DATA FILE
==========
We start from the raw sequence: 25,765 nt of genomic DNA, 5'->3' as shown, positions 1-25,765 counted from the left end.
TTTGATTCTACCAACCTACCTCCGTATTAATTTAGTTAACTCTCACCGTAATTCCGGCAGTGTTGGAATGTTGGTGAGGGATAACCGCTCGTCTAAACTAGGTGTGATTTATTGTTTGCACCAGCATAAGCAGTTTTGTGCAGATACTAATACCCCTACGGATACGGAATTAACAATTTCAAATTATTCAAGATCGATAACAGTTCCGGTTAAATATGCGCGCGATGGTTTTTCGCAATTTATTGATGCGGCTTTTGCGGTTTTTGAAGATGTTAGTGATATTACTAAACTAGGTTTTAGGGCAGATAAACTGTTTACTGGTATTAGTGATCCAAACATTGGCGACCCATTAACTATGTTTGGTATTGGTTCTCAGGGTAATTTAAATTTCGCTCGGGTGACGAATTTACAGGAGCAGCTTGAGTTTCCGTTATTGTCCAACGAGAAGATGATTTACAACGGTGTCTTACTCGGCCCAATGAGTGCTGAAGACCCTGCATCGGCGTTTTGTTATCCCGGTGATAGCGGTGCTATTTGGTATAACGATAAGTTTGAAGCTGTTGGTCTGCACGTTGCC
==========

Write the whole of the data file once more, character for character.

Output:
We start from the raw sequence: 25,765 nt of genomic DNA, 5'->3' as shown, positions 1-25,765 counted from the left end.
TTTGATTCTACCAACCTACCTCCGTATTAATTTAGTTAACTCTCACCGTAATTCCGGCAGTGTTGGAATGTTGGTGAGGGATAACCGCTCGTCTAAACTAGGTGTGATTTATTGTTTGCACCAGCATAAGCAGTTTTGTGCAGATACTAATACCCCTACGGATACGGAATTAACAATTTCAAATTATTCAAGATCGATAACAGTTCCGGTTAAATATGCGCGCGATGGTTTTTCGCAATTTATTGATGCGGCTTTTGCGGTTTTTGAAGATGTTAGTGATATTACTAAACTAGGTTTTAGGGCAGATAAACTGTTTACTGGTATTAGTGATCCAAACATTGGCGACCCATTAACTATGTTTGGTATTGGTTCTCAGGGTAATTTAAATTTCGCTCGGGTGACGAATTTACAGGAGCAGCTTGAGTTTCCGTTATTGTCCAACGAGAAGATGATTTACAACGGTGTCTTACTCGGCCCAATGAGTGCTGAAGACCCTGCATCGGCGTTTTGTTATCCCGGTGATAGCGGTGCTATTTGGTATAACGATAAGTTTGAAGCTGTTGGTCTGCACGTTGCC